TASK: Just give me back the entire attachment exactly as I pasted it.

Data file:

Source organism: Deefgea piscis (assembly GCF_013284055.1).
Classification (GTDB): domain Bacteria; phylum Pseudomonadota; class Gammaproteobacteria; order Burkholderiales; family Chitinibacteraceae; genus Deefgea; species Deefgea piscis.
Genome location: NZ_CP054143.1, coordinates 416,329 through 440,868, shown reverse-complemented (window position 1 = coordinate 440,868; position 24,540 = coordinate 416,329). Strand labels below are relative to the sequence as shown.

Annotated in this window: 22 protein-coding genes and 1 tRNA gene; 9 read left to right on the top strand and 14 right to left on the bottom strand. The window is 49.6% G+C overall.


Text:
Source organism: Deefgea piscis (assembly GCF_013284055.1).
Classification (GTDB): domain Bacteria; phylum Pseudomonadota; class Gammaproteobacteria; order Burkholderiales; family Chitinibacteraceae; genus Deefgea; species Deefgea piscis.
Genome location: NZ_CP054143.1, coordinates 416,329 through 440,868, shown reverse-complemented (window position 1 = coordinate 440,868; position 24,540 = coordinate 416,329). Strand labels below are relative to the sequence as shown.

Annotated in this window: 22 protein-coding genes and 1 tRNA gene; 9 read left to right on the top strand and 14 right to left on the bottom strand. The window is 49.6% G+C overall.